Because they -- like you, me, and most people who aren't Richard Branson -- need the money now, not later. A steady stream of customary tips (15-20%) keeps servers afloat in the short term. (Of course, the occasional heartwarming charity/publicity stunt tip helps, too.) Any threat to that stream, no matter how well-intentioned the intellectual argument backing it, is a threat to the server's livelihood. When it's a matter of economic survival, screw the academic view; I'd come out of the woodwork, too.

There's also an insidious bit of striver's folly attached. In his staggeringly well-reported tipping exposé on Jezebel, C.A. Pinkham writes that Americans are "taught that the reason we're the Greatest Country in the History of Humanity™ is because anyone can make it here if they try." If a server can't earn a living doing their job -- even when the deck is hopelessly stacked -- it must be because he/she is bad at his/her job.

Remember John Oliver's recent razor-sharp bit on the wealth gap? This is basically that, but for restaurants.

click to play video

Sucks for me, sucks for you, doesn't suck for... who?

America's tipping system -- practiced here, and pretty much nowhere else -- is no bueno for customers & servers, but it helps restaurants run low overhead. Linster points out that "the cultural practice of tipping allows restaurant owners to unfairly transfer risk to the servers," because they make their money (on the bill) without paying their workforce a real wage. That part is up to the customer's subjective assessment of the server's performance.

Pinkham puts numbers behind Linster's claim, and they're... not great. You should read his whole piece, as it's excellent, but at the very least do yourself a favor and Control-F this quote: "paying tipped workers would not and does not hit restaurants' bottom line in a way that even remotely approaches cost-prohibition."

From there on, he paints a cringeworthy statistical picture of how the restaurant industry flexes its lobbying muscle to maintain the tipping system so it doesn't have to pay its employees the same minimum wage that every other American business has to pay its employees. Like I said: not great.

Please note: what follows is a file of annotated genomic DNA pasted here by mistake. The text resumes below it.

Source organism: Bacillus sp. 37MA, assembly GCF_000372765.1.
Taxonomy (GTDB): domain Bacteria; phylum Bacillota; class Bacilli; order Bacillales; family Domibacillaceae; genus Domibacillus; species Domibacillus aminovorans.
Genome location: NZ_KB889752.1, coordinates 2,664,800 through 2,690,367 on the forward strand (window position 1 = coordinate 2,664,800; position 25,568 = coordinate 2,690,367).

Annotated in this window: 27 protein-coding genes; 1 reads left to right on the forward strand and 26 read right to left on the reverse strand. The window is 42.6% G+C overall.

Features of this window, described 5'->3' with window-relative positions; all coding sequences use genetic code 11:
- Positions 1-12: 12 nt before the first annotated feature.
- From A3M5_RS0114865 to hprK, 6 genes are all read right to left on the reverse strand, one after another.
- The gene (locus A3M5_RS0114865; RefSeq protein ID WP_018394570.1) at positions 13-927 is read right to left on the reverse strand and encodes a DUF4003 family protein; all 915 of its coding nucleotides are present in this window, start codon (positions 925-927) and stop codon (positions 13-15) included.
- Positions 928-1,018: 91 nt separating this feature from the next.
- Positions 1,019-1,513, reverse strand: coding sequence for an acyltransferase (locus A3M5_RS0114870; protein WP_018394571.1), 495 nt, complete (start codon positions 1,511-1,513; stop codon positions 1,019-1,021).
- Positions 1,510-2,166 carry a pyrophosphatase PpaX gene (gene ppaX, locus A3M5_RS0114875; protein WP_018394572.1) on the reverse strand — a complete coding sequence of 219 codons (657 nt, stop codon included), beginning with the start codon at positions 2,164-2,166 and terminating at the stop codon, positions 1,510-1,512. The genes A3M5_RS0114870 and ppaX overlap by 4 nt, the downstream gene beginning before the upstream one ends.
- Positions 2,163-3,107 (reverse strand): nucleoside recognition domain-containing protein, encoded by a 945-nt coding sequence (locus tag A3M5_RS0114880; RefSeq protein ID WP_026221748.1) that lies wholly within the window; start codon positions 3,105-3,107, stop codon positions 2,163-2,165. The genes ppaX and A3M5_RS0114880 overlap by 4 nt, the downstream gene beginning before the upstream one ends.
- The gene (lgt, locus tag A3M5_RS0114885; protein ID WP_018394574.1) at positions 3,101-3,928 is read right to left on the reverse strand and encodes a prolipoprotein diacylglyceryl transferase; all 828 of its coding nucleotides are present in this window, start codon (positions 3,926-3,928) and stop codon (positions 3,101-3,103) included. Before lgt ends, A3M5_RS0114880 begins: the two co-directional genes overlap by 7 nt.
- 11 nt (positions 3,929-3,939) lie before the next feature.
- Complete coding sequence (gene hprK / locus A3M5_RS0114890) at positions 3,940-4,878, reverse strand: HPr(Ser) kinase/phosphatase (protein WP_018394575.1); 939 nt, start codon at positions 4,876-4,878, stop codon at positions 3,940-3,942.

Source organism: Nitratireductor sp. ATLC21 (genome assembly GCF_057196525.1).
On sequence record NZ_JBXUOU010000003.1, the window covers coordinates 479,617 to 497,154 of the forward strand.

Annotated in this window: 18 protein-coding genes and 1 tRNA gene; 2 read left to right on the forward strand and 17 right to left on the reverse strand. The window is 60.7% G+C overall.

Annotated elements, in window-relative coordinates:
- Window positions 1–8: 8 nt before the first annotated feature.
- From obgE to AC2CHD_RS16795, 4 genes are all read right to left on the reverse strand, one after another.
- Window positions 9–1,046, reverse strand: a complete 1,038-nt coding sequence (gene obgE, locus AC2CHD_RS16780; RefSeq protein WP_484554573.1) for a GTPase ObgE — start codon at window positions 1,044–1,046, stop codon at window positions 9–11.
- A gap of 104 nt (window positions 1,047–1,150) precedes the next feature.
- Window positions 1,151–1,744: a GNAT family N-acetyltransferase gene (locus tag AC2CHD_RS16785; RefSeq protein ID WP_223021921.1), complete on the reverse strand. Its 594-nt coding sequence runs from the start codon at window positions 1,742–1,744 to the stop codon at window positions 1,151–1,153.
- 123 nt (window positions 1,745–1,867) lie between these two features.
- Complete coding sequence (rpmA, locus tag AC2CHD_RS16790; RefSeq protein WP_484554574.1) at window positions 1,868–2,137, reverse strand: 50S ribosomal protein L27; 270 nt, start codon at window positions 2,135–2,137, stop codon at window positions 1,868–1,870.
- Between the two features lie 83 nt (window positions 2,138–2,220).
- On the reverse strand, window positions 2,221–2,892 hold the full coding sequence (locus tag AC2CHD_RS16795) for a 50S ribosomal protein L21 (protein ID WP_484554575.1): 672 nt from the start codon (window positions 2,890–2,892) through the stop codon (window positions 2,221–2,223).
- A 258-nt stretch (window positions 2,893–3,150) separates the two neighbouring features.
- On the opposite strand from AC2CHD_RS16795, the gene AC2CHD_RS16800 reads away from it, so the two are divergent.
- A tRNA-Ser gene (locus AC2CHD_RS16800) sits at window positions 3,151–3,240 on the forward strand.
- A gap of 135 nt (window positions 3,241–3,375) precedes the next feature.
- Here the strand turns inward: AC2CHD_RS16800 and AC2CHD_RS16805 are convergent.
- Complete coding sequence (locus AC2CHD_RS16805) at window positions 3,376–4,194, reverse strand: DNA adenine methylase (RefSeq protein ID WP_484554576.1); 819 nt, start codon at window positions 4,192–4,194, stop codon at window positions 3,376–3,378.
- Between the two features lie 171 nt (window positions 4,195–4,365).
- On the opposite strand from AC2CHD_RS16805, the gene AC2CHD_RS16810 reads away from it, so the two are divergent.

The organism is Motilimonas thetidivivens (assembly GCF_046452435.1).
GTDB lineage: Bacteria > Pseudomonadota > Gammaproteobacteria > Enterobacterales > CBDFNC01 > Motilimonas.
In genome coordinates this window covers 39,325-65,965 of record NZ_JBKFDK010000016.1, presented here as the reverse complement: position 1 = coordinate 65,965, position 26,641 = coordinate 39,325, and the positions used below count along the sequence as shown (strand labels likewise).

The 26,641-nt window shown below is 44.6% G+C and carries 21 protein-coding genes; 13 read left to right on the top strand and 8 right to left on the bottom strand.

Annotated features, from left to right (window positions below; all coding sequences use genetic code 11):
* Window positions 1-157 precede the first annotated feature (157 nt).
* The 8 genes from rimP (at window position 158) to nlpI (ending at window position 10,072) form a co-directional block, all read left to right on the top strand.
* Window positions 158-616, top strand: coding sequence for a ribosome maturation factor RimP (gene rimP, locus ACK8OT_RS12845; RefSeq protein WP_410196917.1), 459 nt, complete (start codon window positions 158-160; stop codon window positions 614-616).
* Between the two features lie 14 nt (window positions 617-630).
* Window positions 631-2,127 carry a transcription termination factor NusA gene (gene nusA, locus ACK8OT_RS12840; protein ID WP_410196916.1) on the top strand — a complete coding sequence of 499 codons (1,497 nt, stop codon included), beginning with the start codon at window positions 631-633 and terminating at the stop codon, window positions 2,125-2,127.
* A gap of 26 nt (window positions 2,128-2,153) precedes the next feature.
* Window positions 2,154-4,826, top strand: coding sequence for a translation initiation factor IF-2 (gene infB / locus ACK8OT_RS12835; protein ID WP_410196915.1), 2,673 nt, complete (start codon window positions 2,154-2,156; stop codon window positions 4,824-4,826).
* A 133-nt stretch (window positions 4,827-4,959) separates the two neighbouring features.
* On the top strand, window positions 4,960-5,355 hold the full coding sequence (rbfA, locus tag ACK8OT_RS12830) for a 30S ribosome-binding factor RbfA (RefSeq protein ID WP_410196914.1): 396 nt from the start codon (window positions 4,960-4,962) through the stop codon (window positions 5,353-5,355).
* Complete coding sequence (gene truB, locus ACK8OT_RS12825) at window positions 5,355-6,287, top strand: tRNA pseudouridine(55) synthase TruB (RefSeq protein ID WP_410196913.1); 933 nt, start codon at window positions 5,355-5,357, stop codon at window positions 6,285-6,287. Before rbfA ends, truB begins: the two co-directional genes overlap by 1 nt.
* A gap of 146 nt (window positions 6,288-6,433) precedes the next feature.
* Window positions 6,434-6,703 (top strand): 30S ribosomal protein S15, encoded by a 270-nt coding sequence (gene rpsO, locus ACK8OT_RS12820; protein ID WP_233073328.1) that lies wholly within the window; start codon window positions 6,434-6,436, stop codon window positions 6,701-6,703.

Flickr/Steve Snodgrass (edited)<br /> <br /> &nbsp;

So what should you do?

Stop tipping. It's easier said than done. You're going to feel bad about it. Waiters are going to HATE you. Your fellow diners, mistaking your proletarian stand for stinginess, may elect not to make the sex with you. All horrible outcomes, I agree, but until the American dining public (and our tourists, even though we all know tourists don't tip) stops subsidizing restaurant payrolls, you'll get screwed, your waiter'll gets screwed, and $2.13/hour will stand.

But if the customer-fueled tip-train ground to a halt, tippable restaurant employees -- a group that represents 60% of the entire country's tipped workforce -- would go from earning enough, to barely making ends meet. Many would exit the industry for other jobs; those who couldn't would suffer at the poverty line.

Overnight, the industry would lose its workforce. Restaurants & bars would close, leaving diners to the miserable fate of drinking at home, and actually cooking for themselves. The system would break, which is a genuinely catastrophic outcome. But if everyone -- customers, servers, business owners, The Government™ -- finally agreed that American tipping culture was flawed, unfair, and broken, we'd be one important step closer to fixing it.

The remedies are probably best saved for a follow-up story, but the prevailing wisdom (taken from the entire Western world, where this isn't an issue) says to make restaurants responsible for paying servers an agreed-upon wage, the money for which would come from increased food & drink prices. The cost is still passed on to customers, but it relieves them of the life-and-death control they have over their waiters' livelihoods.


Whether you start leaving 0% tips is up to you. I can't make you do it, and I may or may not do it myself. But that's the point -- an employee's take-home pay shouldn't be up to you, or me, or anyone other than his/her employer. When we tip, we intend to do right by the people handling our food, but we're actually just entrenching a system that takes advantage of them. We're screwing everything up.

Sign up here for our daily Thrillist email, and get your fix of the best in food/drink/fun.

Dave Infante is a senior writer for Thrillist Food & Drink, and doesn't have the balls to zero-out a tip, even though he believes this argument on paper. He hopes you've got more willpower, or we're all screwed. Follow @dinfontay on Twitter, Instagram, and Snapchat.